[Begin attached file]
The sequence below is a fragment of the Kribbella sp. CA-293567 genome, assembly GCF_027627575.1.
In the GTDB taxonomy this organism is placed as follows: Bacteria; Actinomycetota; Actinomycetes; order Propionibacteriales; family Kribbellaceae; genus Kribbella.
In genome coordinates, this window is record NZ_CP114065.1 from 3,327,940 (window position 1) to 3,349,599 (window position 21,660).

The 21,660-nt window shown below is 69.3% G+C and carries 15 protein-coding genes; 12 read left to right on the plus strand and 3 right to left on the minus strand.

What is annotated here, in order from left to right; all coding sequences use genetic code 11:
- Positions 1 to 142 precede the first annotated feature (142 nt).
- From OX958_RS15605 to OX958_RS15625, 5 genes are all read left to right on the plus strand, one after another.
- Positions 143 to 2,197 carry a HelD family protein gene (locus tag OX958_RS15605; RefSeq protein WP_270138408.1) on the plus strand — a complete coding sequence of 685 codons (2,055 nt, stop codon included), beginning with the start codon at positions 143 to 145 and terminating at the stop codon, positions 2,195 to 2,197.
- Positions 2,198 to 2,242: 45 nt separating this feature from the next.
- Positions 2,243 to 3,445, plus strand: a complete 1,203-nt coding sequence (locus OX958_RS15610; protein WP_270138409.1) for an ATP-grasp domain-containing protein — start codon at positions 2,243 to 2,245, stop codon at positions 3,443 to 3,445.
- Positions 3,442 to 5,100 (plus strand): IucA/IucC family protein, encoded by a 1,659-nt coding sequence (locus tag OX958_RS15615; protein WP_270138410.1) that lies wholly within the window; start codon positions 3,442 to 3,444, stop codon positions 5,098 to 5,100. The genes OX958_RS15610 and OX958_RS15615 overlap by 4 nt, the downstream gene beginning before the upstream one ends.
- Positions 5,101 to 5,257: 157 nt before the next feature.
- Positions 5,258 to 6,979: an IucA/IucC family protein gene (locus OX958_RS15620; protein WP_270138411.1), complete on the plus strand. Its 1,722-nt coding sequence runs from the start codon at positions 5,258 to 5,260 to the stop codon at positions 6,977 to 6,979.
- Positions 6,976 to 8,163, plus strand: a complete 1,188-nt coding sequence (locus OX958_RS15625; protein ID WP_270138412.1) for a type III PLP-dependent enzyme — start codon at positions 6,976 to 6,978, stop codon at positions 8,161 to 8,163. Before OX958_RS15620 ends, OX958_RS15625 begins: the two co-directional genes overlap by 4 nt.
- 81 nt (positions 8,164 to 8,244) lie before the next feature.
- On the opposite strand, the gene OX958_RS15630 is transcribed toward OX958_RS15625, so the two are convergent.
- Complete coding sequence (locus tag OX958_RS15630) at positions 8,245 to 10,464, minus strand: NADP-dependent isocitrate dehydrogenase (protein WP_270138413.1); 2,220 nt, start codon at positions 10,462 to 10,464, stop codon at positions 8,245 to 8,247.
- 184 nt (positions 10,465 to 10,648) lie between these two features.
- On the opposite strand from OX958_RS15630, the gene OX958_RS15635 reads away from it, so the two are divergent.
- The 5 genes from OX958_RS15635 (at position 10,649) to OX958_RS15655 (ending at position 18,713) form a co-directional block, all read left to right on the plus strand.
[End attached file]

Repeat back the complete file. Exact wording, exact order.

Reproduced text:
The sequence below is a fragment of the Kribbella sp. CA-293567 genome, assembly GCF_027627575.1.
In the GTDB taxonomy this organism is placed as follows: Bacteria; Actinomycetota; Actinomycetes; order Propionibacteriales; family Kribbellaceae; genus Kribbella.
In genome coordinates, this window is record NZ_CP114065.1 from 3,327,940 (window position 1) to 3,349,599 (window position 21,660).

The 21,660-nt window shown below is 69.3% G+C and carries 15 protein-coding genes; 12 read left to right on the plus strand and 3 right to left on the minus strand.

What is annotated here, in order from left to right; all coding sequences use genetic code 11:
- Positions 1 to 142 precede the first annotated feature (142 nt).
- From OX958_RS15605 to OX958_RS15625, 5 genes are all read left to right on the plus strand, one after another.
- Positions 143 to 2,197 carry a HelD family protein gene (locus tag OX958_RS15605; RefSeq protein WP_270138408.1) on the plus strand — a complete coding sequence of 685 codons (2,055 nt, stop codon included), beginning with the start codon at positions 143 to 145 and terminating at the stop codon, positions 2,195 to 2,197.
- Positions 2,198 to 2,242: 45 nt separating this feature from the next.
- Positions 2,243 to 3,445, plus strand: a complete 1,203-nt coding sequence (locus OX958_RS15610; protein WP_270138409.1) for an ATP-grasp domain-containing protein — start codon at positions 2,243 to 2,245, stop codon at positions 3,443 to 3,445.
- Positions 3,442 to 5,100 (plus strand): IucA/IucC family protein, encoded by a 1,659-nt coding sequence (locus tag OX958_RS15615; protein WP_270138410.1) that lies wholly within the window; start codon positions 3,442 to 3,444, stop codon positions 5,098 to 5,100. The genes OX958_RS15610 and OX958_RS15615 overlap by 4 nt, the downstream gene beginning before the upstream one ends.
- Positions 5,101 to 5,257: 157 nt before the next feature.
- Positions 5,258 to 6,979: an IucA/IucC family protein gene (locus OX958_RS15620; protein WP_270138411.1), complete on the plus strand. Its 1,722-nt coding sequence runs from the start codon at positions 5,258 to 5,260 to the stop codon at positions 6,977 to 6,979.
- Positions 6,976 to 8,163, plus strand: a complete 1,188-nt coding sequence (locus OX958_RS15625; protein ID WP_270138412.1) for a type III PLP-dependent enzyme — start codon at positions 6,976 to 6,978, stop codon at positions 8,161 to 8,163. Before OX958_RS15620 ends, OX958_RS15625 begins: the two co-directional genes overlap by 4 nt.
- 81 nt (positions 8,164 to 8,244) lie before the next feature.
- On the opposite strand, the gene OX958_RS15630 is transcribed toward OX958_RS15625, so the two are convergent.
- Complete coding sequence (locus tag OX958_RS15630) at positions 8,245 to 10,464, minus strand: NADP-dependent isocitrate dehydrogenase (protein WP_270138413.1); 2,220 nt, start codon at positions 10,462 to 10,464, stop codon at positions 8,245 to 8,247.
- 184 nt (positions 10,465 to 10,648) lie between these two features.
- On the opposite strand from OX958_RS15630, the gene OX958_RS15635 reads away from it, so the two are divergent.
- The 5 genes from OX958_RS15635 (at position 10,649) to OX958_RS15655 (ending at position 18,713) form a co-directional block, all read left to right on the plus strand.